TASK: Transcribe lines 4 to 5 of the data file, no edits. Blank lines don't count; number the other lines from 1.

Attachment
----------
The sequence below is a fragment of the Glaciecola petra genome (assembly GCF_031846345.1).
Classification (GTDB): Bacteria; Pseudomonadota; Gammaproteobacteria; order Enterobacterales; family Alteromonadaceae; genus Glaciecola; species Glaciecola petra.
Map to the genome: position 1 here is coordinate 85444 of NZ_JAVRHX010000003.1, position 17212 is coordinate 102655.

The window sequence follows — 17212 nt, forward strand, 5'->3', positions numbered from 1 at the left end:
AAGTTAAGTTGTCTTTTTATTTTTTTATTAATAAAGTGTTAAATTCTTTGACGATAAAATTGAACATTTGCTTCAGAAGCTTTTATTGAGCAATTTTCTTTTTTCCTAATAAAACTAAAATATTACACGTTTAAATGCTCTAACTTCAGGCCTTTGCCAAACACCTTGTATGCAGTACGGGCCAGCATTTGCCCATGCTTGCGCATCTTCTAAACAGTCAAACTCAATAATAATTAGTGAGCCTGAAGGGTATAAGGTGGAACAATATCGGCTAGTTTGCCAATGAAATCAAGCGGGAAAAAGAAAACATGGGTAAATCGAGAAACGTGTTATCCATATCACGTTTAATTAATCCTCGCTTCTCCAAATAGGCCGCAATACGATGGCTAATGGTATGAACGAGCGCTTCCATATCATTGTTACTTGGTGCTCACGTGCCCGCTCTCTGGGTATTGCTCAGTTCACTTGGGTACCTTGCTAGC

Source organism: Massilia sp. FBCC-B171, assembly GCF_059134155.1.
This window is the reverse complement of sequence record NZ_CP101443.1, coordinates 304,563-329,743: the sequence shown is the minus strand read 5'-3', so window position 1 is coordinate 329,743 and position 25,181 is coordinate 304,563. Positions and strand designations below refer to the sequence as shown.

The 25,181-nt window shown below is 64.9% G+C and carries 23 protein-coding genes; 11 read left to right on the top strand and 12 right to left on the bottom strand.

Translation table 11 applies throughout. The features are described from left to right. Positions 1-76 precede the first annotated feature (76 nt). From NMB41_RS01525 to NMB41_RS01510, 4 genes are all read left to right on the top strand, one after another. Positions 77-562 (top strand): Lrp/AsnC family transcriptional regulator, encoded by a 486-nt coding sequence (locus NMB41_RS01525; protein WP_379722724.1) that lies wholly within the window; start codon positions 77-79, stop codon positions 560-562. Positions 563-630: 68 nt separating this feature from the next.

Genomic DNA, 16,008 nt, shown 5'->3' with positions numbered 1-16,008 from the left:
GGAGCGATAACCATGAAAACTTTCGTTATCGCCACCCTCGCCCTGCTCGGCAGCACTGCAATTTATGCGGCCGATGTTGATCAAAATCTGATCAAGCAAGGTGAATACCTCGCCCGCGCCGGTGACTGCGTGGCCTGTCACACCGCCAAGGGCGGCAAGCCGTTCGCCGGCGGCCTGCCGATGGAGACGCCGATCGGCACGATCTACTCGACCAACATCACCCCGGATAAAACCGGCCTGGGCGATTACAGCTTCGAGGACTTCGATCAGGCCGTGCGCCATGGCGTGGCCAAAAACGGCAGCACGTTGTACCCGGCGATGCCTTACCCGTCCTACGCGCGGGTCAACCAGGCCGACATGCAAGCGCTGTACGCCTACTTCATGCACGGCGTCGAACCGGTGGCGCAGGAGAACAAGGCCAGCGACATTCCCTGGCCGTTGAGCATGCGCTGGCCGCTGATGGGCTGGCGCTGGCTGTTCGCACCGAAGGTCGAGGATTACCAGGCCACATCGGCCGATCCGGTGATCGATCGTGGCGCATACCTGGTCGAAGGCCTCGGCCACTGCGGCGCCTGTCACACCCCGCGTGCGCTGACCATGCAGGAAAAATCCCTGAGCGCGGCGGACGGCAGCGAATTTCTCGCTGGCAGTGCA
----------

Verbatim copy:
The window sequence follows — 17212 nt, forward strand, 5'->3', positions numbered from 1 at the left end:
AAGTTAAGTTGTCTTTTTATTTTTTTATTAATAAAGTGTTAAATTCTTTGACGATAAAATTGAACATTTGCTTCAGAAGCTTTTATTGAGCAATTTTCTTTTTTCCTAATAAAACTAAAATATTACACGTTTAAATGCTCTAACTTCAGGCCTTTGCCAAACACCTTGTATGCAGTACGGGCCAGCATTTGCCCATGCTTGCGCATCTTCTAAACAGTCAAACTCAATAATAATTAGTGAGCCTGAAGGGTATAAGGTGGAACAATATCGGCTAGTTTGCCAATGAAATCAAGCGGGAAAAAGAAAACATGGGTAAATCGAGAAACGTGTTATCCATATCACGTTTAATTAATCCTCGCTTCTCCAAATAGGCCGCAATACGATGGCTAATGGTATGAACGAGCGCTTCCATATCATTGTTACTTGGTGCTCACGTGCCCGCTCTCTGGGTATTGCTCAGTTCACTTGGGTACCTTGCTAGC